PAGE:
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Convoy Capitalism

A term introduced by Leonard J, Schoppa in Race for the Exits, Convoy Capitalism is used to describe how the Japanese economy works mainly between the 1960s and 1980s. The term ‘convoy’ is used to describe an act of accompanying or escorting, especially for protective purposes and usually used to describe a group of ships and vehicles. In Japan’s system of Convoy Capitalism, the Japanese government acts as a convoy guiding and protecting Japanese firms to achieve economic progress. The system was effective during Japan’s high growth years from the 1960s to 1980s, resulting in what was known as the economic miracle. Yet, it was also because of this system that Japan is facing difficulties in recovering from economic stagnation brought about by the burst of the bubble in late 1980s.

Convoy Capitalism had both productive and protective elements that were mutually reinforcing.

Productive:  

The role of the central bank, cartels, extensive regulations carefully managed by the state have play an important role in contributing to the success of Japanese export industries and Japan economic growth of the country.

Protective:

Firms and Women form the main umbrella that protects the economy. Firms faced restrictions on their ability to lay off workers during recession. This resulted in the formation of the Japanese style management which consists of lifetime employment, seniority wage system and labour unions. Firms also had to pay high prices for electricity, financial services, construction, transportation and retailing. In return, they were sheltered from market forces and international competition by extensive government rules and regulations.  Financial firms also played a role in protecting banks from financial instability.  If one firm was to face issues such as financial problems, larger firms like the keiretsu and central bank will pump money into that firm to ensure the continual of operations. Even if a firm had to close down, other firms will take in the employees to prevent cases of unemployment.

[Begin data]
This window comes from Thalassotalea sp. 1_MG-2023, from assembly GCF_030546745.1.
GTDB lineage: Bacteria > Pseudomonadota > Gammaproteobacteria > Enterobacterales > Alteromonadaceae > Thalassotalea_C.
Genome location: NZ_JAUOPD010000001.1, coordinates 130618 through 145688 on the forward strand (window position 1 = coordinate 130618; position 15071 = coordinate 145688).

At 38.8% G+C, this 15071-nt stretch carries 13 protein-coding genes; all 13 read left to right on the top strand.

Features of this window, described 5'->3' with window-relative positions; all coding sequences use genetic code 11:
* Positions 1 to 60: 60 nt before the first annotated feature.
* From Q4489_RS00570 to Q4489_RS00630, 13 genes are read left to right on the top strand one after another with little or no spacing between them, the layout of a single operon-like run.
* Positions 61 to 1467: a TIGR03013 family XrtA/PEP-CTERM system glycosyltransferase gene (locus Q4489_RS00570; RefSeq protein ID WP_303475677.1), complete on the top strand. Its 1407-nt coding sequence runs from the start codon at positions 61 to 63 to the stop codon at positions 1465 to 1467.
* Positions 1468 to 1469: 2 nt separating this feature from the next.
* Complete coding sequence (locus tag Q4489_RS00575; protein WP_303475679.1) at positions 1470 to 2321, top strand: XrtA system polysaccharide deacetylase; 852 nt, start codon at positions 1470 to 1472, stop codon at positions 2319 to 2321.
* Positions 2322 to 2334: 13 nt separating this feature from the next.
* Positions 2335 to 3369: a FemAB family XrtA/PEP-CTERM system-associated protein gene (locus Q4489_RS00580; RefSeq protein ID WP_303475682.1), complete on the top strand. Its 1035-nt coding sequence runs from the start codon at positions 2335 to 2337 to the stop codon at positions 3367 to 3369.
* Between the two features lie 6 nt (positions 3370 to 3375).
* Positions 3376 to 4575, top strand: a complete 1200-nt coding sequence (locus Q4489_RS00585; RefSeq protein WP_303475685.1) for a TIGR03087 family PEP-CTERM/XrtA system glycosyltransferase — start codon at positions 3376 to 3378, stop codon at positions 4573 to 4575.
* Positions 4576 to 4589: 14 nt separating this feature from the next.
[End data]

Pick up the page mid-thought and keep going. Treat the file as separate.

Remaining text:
On the other hand, the role of women was restricted to that of a caregiver. They are expected to devote themselves fully to the family by proving care for the children and elderly and in turn, allow men to devote themselves fully to work.

I quote Schoppa, “These policies work together to provide Japanese firms with a secure and predictable business environment in which they could make long-term relational commitments to workers, suppliers and distributors” (Schoppa, 2006, pp.11)

However, globalization, socioeconomic changes and changing in aspirations of people especially women have made it increasingly costly to maintain the system. Globalization has increased the votality of the market. Firms now find it difficult to be competitive and contribute high costs to maintaining the convoy capitalism system. Women, on the other hand, no longer aspire to be full-time housewives. The proportion of women choosing to remain single or marrying later is increasing. Without women as caregivers coupled with the ageing population, there now a lack of social security in Japan. Due to economic stagnation brought about by the burst of the bubble, the government is now facing issues to continue maintaining the Convoy Capitalism.

 

Schoppa L.J 2006. Race for the Exits, The Unraveling of Japan’s System of Social Protection. Cornell University Press. Ithaca, United States.

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